The JHS began in 1955, following the 1954-1955 nationwide observance of the American Jewish Tercentenary commemorating the anniversary of the Jews’ arrival in New Amsterdam, now New York, in 1654. Like many communities across America, Trenton formed a Committee of 300, and developed a year-long celebration culminating in a successful historical pageant presented to almost 5,000 people in Cadwalader Park. The Society listed its objectives as “the collection, preservation and publication of materials relating to the settlement and history of Jews in Trenton and vicinity.” As with many  volunteer groups, interest rose and fell. Material was collected, presentation made and then there would be periods of no activity at all. JHS was revitalized in 1975 and continued until 1999. And finally in 2000, the collection was donated to the Trentoniana Department. 

The JHS collection focuses on the vibrant Jewish community of Trenton that began around 1850, flourished until the late 1970s and then eventually faded as more Jewish families moved out to the surrounding suburbs and beyond. It provides information about the life of Jewish immigrants who were peddlers, shop keepers, butchers, rabbis, lawyers, and doctors. It helps document how they, their children, and grandchildren worked to become part of the Trenton community while maintaining their religious and cultural identity. It also provides insight into the activities of major Trenton Jewish organizations including the Committee of 300,  the Jewish Federation of Trenton, the Jewish Community Center of Trenton, various synagogues, social clubs, and the Trenton Hebrew Academy.

The collection also includes columns written by Orvill “Ozzie” Zuckerman, an active member of JHS who wrote articles about the Trenton Jewish community for various publications from 1975 to about 2006.  These articles range from general reminiscences about life in the Jewish neighborhoods to stories about specific individuals, businesses, or social organizations. Some are based on the recorded interviews mentioned above, while others are from his own research. 

It really is a fascinating collection that anyone interested in Trenton in general and its now almost vanished Jewish community should investigate. For more information, see our finding aid at https://trentonlib.org/wp-content/uploads/2021/02/Jewish-Historical-Society-.pdf.

Note: Ellen has tackled other large collections such as the records of The Contemporary Club and the Trenton Club. She is currently working on taming the Y.M.C.A. collection. All her finding aids (and others) can be found on the Trentoniana Finding Aids webpage.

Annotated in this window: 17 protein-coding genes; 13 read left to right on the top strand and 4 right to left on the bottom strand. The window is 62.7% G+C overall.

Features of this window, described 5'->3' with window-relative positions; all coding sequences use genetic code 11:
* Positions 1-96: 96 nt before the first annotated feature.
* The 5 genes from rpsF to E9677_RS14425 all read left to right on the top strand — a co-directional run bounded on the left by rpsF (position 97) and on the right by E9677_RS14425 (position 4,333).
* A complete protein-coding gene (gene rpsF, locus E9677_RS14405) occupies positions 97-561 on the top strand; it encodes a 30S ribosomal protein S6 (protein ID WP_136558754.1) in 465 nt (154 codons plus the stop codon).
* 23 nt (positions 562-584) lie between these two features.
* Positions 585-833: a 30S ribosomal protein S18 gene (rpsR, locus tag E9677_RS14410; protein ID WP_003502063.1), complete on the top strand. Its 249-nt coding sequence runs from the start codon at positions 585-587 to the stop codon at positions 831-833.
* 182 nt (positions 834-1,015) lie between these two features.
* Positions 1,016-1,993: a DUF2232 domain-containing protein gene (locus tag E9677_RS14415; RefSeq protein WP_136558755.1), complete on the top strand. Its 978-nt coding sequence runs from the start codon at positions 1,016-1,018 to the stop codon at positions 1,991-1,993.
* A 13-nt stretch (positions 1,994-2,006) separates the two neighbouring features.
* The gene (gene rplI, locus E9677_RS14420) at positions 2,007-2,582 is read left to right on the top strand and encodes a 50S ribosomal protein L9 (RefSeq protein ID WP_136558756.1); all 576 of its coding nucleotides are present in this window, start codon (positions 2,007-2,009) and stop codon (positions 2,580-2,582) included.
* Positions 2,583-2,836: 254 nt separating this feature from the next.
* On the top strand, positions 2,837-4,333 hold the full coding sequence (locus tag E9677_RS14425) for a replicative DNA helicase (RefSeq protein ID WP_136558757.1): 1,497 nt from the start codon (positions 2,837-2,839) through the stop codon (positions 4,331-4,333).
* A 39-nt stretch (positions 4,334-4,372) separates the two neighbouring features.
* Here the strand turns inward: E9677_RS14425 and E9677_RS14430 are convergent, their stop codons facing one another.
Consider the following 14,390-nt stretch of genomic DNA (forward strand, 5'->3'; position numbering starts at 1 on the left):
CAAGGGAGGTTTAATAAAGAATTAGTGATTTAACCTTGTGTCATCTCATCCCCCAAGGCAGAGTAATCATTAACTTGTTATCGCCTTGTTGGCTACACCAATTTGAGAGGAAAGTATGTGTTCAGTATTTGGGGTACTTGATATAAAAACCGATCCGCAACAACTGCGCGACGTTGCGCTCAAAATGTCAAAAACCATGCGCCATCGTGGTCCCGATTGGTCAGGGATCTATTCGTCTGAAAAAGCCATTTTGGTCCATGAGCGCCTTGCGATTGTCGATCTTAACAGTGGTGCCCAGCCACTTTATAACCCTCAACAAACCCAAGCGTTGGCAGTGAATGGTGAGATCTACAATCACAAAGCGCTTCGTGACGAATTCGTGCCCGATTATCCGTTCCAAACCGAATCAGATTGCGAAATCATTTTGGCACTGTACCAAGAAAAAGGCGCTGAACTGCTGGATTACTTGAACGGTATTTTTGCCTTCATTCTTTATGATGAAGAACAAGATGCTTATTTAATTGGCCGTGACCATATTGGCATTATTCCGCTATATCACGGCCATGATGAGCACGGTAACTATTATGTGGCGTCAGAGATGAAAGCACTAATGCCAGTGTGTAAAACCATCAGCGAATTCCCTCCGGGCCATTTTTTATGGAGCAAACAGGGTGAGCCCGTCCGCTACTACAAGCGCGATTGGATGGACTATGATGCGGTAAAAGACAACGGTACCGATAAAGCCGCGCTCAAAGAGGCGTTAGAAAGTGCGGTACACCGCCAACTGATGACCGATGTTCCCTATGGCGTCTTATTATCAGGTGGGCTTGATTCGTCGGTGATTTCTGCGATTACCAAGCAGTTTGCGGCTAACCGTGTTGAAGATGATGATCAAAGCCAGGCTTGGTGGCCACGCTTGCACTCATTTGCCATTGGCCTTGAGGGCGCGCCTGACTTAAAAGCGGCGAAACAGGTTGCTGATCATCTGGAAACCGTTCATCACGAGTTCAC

Image: From Series W. Nathan Kramer Collection, 1943-1945 (Jewish Historical Society of Trenton Collection). This series includes correspondence, scrapbooks, and issues of the Community Messenger which include materials written by Kramer. In addition, there is a prototype of a history of Trenton that Kramer was trying to have published. It is chiefly composed of handbills, notices and events programs (mostly written in Hebrew or Yiddish) that illustrate the cultural and religious vibrancy of Trenton’s Jewish community from the 1930s to the 1950s. Box 36, Folder 5.

Public History is All-Around

Post by Michael Anesini

Meet #TeamTrentoniana

Hello fellow Trentoniana enthusiasts! I am a recent graduate from The College of New Jersey as a History and Special Education dual major. I am originally from Bergen County, but moved into the greater Mercer County Area in 2016 to pursue my teaching program. I have had the pleasure of working in the Trentoniana archival room for the past year while finishing my degree at TCNJ. Before coming to the Trenton Free Public Library, I gained experience in the public history field through an internship at the National Museum of American Jewish History in Center City Philadelphia. During my experience at the NMAJH, I prepared materials for docents and myself for teaching a full 4-floor museum tour. After finishing this during my Junior summer of college, I longed to continue pursuing my love of history. Fortunately, as I searched through the hundreds of listings on different websites, I found the Trentoniana room.

As a library page, one of my main responsibilities has been helping to facilitate public access to the Trentoniana collection. Some of these tasks consist of (but are not limited to): processing digitized images, sorting materials, preparing items for researcher access, completing information requests, organizing sections of the collection, and whatever needs doing that day. Through these projects, one of the first things that I learned from working at an archive is that you will have to be able to juggle many different projects at the same time. When I first began, one of my biggest assignments was to help organize and sort out the duplicate magazine and newspaper collections stored in the lower level (otherwise known as “the basement”). Luckily for me, I received help when Hollie Bishop, our Northern Ireland / Trentoniana ambassador (see her blog post back in April 2020), began her 9-month placement in our department.

Working in the Trentoniana department, we have been extremely fortunate to have visited different historical sights and museums both within and outside the city of Trenton. Some of these places included: Riverview Cemetery, Masonic Temple, Old Barracks Museum, Roebling Museum, Trentonian Newspaper Headquarters, Trenton Firehouse Museum, Ellarslie Museum and Cadwalader Park, Trent House, and the Morven Museum in Princeton. Not only have we been allowed to visit these fascinating sites, but Trentoniana Archivist Laura’s vast web of connections have landed us intimate tours with different museum and historical site staff members. These unique experiences have continued to grow both our knowledge and insight regarding the history of Mercer County. As a Northern Jerseyan, it was surprising to learn of all the amazing historical sites that were less than a 20-minute drive from my house in Central Jersey!

Currently, I am working on scanning the tax photos from the collection while logging information for each of them, known as “metadata”. If the pandemic has taught us anything, it is the necessity and urgency that archives and other historical institutions have for making their materials accessible online to patrons. 

Note: Mike is currently on hiatus with us since he is enrolled in 4 graduate-level TCNJ courses AND is student teaching. He is our Tumblr master so be sure to check out our account: https://trentoniana1906.tumblr.com/

Image: Mike and Hollie banished to the basement. Photo by Ned Kolpan.